I began my sales career in D.C. in my mid 20's with absolutely no prior sales experience and not a clue as to what I was supposed to do every day. My manager was located in Atlanta and preferred spending his time with reps that were more seasoned and thus busier entertaining customers. As I would later ascertain, he enjoyed the nice restaurants and bottles of wine with the customers more than he did working with an inexperienced sales rep like myself.
After two years of mistakes, miscues and chance, I somehow managed to begin and make some inroads into accounts and realized I just may have an aptitude for sales after all.
One thing I need to mention is I had interviewed with the #1 market leader in my industry and they would not hire me without prior sales experience. But what I was not fully aware of was they were carefully tracking my progress as a competitor and rep. As I began to get more and more business from them, I was approached and asked to interview for a new position that was being created as the result of a territory split.
I did take the job, moved 1300 miles from D.C. and began my next chapter as a sales rep. I did exceptionally well winning President's Club by the end of my second year in the territory and after my third year, starting making inquires about being promoted to District Manager.
I put my name in the hat for two positions and wasn't interviewed for either one of them. I was disappointed and began to get impatient with the Regional Vice President about my not being considered for the management positions. I was subsequently lured away by a competitor due to my frustration with the company not promoting me.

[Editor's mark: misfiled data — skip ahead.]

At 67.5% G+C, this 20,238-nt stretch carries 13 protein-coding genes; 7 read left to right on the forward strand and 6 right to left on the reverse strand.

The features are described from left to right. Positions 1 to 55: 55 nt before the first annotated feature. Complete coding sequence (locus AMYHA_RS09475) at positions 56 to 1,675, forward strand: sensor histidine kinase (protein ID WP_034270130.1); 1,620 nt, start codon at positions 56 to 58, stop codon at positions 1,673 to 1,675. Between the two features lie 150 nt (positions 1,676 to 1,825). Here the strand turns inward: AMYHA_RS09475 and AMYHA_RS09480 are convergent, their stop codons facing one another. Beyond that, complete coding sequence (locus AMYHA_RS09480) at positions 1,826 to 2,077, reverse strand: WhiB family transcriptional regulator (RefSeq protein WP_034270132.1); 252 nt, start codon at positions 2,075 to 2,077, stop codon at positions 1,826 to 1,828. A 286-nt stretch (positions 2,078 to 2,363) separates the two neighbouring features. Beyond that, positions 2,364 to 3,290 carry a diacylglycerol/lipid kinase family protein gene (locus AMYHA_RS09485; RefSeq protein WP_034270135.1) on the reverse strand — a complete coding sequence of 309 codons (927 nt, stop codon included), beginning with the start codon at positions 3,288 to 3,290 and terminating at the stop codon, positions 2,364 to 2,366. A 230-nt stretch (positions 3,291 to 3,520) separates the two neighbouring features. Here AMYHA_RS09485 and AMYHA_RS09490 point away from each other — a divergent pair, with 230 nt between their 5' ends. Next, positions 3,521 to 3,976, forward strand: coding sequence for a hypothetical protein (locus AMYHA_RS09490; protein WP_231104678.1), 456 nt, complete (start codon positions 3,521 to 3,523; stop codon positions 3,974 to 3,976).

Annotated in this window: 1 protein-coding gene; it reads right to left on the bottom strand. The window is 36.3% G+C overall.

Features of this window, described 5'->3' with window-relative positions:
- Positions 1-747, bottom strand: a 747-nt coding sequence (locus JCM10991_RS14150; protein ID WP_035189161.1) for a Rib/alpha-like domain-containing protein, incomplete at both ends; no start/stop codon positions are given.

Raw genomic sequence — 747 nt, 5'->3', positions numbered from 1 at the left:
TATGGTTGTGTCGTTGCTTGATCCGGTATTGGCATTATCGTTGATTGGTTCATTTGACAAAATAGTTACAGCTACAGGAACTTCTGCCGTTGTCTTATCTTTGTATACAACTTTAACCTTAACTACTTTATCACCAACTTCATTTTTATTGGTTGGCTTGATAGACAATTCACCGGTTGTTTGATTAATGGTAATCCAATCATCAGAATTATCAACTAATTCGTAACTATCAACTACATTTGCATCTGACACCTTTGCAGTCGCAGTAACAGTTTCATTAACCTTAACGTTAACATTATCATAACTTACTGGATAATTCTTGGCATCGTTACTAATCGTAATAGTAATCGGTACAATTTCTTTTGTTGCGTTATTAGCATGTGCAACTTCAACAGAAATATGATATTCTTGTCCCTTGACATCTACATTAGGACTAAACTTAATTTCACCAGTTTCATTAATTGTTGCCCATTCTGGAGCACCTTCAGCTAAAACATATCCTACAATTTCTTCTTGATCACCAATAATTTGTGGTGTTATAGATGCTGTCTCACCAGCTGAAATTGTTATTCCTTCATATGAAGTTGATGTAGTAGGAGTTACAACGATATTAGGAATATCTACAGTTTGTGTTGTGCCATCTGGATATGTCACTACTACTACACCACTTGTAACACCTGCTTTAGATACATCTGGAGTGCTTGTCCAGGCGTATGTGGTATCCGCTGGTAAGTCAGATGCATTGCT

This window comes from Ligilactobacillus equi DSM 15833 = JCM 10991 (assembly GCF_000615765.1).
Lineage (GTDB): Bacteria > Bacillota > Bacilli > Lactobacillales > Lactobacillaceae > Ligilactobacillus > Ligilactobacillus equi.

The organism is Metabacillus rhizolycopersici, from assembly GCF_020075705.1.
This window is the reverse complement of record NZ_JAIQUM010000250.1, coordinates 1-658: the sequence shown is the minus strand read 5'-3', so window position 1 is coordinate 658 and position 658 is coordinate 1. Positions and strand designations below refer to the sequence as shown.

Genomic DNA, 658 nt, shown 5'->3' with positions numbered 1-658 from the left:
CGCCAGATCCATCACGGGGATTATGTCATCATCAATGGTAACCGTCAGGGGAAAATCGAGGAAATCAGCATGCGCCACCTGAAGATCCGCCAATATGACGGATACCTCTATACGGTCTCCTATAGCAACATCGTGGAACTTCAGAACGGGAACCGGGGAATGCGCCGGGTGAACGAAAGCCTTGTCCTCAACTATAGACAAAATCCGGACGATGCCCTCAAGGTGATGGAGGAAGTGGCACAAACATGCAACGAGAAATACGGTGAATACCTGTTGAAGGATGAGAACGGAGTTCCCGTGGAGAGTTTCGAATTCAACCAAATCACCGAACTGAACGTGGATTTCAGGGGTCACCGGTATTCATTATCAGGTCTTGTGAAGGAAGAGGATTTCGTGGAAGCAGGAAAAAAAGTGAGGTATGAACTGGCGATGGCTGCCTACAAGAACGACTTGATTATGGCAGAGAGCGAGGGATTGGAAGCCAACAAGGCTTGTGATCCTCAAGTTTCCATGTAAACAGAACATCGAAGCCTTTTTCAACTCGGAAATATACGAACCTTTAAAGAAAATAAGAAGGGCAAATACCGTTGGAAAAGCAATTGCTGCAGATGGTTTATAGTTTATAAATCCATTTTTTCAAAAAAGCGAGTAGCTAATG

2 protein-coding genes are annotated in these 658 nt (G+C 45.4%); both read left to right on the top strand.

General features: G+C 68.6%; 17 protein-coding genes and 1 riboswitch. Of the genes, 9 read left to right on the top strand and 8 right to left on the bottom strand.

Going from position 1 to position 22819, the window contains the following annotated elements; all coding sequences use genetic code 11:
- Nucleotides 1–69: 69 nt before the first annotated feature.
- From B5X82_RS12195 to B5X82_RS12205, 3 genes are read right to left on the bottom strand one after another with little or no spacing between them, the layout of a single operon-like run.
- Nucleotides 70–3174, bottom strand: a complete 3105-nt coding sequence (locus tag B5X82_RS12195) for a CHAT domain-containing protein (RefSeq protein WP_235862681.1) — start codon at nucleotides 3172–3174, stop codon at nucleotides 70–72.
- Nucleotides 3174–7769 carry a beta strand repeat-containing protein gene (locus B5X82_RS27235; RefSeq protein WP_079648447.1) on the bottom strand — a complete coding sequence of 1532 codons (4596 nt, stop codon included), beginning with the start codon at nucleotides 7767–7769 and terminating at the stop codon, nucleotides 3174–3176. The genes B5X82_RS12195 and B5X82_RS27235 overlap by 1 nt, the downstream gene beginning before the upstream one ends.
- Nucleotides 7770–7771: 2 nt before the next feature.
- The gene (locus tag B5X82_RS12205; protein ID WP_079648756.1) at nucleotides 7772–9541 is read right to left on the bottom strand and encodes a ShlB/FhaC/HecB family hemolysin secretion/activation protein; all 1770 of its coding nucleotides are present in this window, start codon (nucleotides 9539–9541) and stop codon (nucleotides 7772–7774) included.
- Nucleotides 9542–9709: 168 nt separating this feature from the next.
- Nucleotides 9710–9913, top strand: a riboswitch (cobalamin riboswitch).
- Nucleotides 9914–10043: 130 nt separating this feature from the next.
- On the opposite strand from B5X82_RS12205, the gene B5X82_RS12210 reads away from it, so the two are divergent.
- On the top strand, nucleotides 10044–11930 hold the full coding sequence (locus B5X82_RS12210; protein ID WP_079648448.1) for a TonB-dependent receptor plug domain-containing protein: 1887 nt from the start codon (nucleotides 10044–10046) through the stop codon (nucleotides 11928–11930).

The President of the company I left called to ask why I had gone to a competitor and I conveyed my frustration with not being considered for management after being an exemplary sales rep.
- There needed to be a more open dialogue between me and the Regional Vice President about what it was that I needed to do to get a promotion.
- The VP should have understood the importance a promotion represented to me and not assumed that I would stay if he would not consider me as a viable candidate.
- Communicate, communicate, communicate. Obviously, I was well thought of in the company if the President called and asked why I left, however, through a lack of communication on the VP's part, I never felt that I was held in such esteem.
- Value your people, assist them with their career goals, communicate effectively with them or you stand to loose them to a competitor.
- The loss in sales by my leaving and taking my customers with me eventually cost that company more than 20 million dollars in sales over the next ten years.
- A better effort to communicate and devise a plan of advancement would have left that money in the coffers of the company that appeared to ignore my desires.
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